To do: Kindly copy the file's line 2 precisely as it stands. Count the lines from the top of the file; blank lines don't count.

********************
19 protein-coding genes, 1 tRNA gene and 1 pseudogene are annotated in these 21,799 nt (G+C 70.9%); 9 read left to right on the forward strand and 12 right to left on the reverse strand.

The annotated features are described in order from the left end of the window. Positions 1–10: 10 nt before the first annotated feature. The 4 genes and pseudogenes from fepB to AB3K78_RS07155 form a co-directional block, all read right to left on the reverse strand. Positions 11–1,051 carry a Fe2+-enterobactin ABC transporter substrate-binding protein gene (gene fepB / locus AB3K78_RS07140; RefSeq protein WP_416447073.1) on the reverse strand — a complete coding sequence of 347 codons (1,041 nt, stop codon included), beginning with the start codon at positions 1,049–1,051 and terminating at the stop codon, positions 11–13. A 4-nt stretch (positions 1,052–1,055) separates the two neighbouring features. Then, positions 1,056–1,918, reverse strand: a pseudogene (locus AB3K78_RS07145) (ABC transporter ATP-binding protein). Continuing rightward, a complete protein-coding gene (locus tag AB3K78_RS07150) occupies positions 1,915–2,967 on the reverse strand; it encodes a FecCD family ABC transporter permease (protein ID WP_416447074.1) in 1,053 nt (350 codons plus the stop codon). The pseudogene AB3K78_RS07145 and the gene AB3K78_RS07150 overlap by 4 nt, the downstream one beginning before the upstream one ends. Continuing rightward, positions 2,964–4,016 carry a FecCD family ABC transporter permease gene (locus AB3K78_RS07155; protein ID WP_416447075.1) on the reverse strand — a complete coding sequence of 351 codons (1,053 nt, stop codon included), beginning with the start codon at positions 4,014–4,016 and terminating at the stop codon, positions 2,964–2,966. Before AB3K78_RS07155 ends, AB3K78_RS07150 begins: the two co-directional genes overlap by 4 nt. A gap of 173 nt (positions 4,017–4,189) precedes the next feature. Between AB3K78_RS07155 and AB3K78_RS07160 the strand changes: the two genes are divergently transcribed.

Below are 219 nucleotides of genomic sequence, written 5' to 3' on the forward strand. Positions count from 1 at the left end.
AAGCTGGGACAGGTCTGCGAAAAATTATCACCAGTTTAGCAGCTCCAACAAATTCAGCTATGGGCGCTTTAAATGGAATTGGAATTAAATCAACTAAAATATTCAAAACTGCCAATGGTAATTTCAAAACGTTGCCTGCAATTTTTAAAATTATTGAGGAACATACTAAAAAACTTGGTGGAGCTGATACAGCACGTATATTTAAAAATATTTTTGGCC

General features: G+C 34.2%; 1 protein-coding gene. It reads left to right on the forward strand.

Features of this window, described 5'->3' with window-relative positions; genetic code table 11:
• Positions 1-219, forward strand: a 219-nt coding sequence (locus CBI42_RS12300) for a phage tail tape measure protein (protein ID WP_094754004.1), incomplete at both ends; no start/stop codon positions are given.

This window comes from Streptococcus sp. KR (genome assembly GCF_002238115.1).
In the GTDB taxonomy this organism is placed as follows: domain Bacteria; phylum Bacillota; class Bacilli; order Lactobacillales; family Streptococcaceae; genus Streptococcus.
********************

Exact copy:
The annotated features are described in order from the left end of the window. Positions 1–10: 10 nt before the first annotated feature. The 4 genes and pseudogenes from fepB to AB3K78_RS07155 form a co-directional block, all read right to left on the reverse strand. Positions 11–1,051 carry a Fe2+-enterobactin ABC transporter substrate-binding protein gene (gene fepB / locus AB3K78_RS07140; RefSeq protein WP_416447073.1) on the reverse strand — a complete coding sequence of 347 codons (1,041 nt, stop codon included), beginning with the start codon at positions 1,049–1,051 and terminating at the stop codon, positions 11–13. A 4-nt stretch (positions 1,052–1,055) separates the two neighbouring features. Then, positions 1,056–1,918, reverse strand: a pseudogene (locus AB3K78_RS07145) (ABC transporter ATP-binding protein). Continuing rightward, a complete protein-coding gene (locus tag AB3K78_RS07150) occupies positions 1,915–2,967 on the reverse strand; it encodes a FecCD family ABC transporter permease (protein ID WP_416447074.1) in 1,053 nt (350 codons plus the stop codon). The pseudogene AB3K78_RS07145 and the gene AB3K78_RS07150 overlap by 4 nt, the downstream one beginning before the upstream one ends. Continuing rightward, positions 2,964–4,016 carry a FecCD family ABC transporter permease gene (locus AB3K78_RS07155; protein ID WP_416447075.1) on the reverse strand — a complete coding sequence of 351 codons (1,053 nt, stop codon included), beginning with the start codon at positions 4,014–4,016 and terminating at the stop codon, positions 2,964–2,966. Before AB3K78_RS07155 ends, AB3K78_RS07150 begins: the two co-directional genes overlap by 4 nt. A gap of 173 nt (positions 4,017–4,189) precedes the next feature. Between AB3K78_RS07155 and AB3K78_RS07160 the strand changes: the two genes are divergently transcribed.